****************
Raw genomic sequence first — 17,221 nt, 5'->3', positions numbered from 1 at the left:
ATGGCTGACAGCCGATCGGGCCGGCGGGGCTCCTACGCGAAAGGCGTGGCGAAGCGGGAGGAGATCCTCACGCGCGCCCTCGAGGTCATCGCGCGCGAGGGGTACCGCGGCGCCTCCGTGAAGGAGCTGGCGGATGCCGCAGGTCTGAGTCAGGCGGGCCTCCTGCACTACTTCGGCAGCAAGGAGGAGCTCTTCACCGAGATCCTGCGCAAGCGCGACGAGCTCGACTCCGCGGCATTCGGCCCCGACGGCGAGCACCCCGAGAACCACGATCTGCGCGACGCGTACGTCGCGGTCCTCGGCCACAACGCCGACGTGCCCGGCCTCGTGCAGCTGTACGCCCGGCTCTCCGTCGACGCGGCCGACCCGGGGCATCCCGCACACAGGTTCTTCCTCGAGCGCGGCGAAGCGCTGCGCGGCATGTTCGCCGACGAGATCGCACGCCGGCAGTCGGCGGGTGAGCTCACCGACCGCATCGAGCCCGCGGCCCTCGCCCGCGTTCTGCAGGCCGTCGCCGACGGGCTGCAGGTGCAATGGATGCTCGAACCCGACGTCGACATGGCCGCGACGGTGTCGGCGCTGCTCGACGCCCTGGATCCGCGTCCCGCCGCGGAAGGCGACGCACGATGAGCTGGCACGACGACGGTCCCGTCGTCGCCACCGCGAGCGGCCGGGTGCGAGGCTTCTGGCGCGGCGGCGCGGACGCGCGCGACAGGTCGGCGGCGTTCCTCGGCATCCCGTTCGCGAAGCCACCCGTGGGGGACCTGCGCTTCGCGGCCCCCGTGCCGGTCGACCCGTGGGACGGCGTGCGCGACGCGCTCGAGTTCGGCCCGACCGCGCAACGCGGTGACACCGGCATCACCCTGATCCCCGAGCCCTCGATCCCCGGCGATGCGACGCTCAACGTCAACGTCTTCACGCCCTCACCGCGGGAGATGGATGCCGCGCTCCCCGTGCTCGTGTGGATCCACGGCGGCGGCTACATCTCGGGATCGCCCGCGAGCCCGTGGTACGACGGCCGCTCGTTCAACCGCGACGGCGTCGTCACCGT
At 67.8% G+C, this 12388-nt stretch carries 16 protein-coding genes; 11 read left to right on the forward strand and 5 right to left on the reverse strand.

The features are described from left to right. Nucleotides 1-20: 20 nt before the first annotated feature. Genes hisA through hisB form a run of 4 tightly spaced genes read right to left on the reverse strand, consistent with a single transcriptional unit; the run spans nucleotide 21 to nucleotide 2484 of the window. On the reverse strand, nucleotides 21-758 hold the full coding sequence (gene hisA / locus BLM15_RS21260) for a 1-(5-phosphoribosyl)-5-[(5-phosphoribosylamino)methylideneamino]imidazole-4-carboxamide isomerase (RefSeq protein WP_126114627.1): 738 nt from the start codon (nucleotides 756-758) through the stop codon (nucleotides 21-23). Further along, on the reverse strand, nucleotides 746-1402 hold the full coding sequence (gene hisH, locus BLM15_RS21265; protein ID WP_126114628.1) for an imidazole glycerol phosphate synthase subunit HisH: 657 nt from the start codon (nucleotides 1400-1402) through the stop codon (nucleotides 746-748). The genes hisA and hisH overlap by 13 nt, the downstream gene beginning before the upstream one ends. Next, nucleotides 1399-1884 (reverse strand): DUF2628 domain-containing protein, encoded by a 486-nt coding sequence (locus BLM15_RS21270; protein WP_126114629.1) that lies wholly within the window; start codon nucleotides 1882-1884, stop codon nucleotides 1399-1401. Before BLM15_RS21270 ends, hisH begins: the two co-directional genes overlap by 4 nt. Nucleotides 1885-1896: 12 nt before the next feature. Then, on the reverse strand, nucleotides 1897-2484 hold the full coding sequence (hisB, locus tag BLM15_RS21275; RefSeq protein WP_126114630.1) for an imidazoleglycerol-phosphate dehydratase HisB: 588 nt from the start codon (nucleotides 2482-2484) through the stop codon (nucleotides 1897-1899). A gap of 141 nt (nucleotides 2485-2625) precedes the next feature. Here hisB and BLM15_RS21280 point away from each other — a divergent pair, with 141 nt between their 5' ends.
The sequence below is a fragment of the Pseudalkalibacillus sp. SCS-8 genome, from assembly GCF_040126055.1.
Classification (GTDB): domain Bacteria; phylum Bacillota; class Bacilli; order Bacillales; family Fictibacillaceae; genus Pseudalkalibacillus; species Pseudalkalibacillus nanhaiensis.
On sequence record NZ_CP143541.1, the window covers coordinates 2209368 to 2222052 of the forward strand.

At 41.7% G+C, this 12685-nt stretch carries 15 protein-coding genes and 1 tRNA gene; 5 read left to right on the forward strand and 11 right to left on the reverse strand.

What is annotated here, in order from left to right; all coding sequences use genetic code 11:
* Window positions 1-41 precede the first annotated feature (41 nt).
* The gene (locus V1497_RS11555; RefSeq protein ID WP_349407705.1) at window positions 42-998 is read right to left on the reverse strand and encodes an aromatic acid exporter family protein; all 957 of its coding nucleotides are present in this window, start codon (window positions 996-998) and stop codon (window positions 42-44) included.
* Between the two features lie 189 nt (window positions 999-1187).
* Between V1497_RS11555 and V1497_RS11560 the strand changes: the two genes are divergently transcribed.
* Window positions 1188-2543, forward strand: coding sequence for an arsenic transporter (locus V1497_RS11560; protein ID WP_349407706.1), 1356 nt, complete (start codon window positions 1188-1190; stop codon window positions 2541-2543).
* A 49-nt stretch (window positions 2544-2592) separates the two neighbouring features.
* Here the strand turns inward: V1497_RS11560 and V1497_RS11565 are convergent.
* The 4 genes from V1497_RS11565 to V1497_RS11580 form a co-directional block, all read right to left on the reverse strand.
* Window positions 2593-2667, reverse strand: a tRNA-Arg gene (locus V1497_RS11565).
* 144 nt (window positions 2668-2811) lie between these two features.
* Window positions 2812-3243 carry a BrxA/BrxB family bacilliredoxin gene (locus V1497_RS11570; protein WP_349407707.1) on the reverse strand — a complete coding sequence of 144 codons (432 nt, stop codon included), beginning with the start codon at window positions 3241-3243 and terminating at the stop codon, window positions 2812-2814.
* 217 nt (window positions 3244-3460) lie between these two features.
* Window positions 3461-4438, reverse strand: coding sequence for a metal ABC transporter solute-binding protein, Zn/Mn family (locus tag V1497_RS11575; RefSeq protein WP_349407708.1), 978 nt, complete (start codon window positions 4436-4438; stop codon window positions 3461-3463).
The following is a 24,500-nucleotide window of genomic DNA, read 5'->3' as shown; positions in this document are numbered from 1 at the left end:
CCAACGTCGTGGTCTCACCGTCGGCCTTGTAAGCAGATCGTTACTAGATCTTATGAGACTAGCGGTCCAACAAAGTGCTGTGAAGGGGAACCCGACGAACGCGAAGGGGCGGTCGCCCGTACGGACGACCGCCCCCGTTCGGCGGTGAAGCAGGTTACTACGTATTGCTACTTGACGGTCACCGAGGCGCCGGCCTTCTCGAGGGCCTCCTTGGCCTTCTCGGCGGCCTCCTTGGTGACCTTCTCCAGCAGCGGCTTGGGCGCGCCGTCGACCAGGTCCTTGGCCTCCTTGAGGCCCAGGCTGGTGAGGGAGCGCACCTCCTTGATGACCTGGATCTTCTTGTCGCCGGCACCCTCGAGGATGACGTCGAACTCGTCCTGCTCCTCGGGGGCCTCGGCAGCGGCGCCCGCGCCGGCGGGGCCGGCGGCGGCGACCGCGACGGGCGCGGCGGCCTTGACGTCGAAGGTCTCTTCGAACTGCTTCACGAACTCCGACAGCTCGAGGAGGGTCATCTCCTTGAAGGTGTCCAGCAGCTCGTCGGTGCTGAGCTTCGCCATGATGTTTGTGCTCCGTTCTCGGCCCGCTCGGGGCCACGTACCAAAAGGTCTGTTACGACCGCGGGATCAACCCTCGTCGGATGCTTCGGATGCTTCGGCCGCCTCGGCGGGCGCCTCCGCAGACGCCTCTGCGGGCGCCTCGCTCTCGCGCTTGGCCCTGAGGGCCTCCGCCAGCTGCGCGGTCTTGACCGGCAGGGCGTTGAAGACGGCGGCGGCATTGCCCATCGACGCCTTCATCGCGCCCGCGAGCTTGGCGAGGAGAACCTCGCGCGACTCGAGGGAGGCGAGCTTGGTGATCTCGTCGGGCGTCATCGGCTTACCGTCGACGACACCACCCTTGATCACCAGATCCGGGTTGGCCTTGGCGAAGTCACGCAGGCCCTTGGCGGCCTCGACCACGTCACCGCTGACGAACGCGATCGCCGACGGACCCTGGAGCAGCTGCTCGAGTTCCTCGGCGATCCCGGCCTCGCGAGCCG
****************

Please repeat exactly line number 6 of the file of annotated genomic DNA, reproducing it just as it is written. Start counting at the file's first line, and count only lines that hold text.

Classification (GTDB): domain Bacteria; phylum Bacillota; class Bacilli; order Bacillales; family Fictibacillaceae; genus Pseudalkalibacillus; species Pseudalkalibacillus nanhaiensis.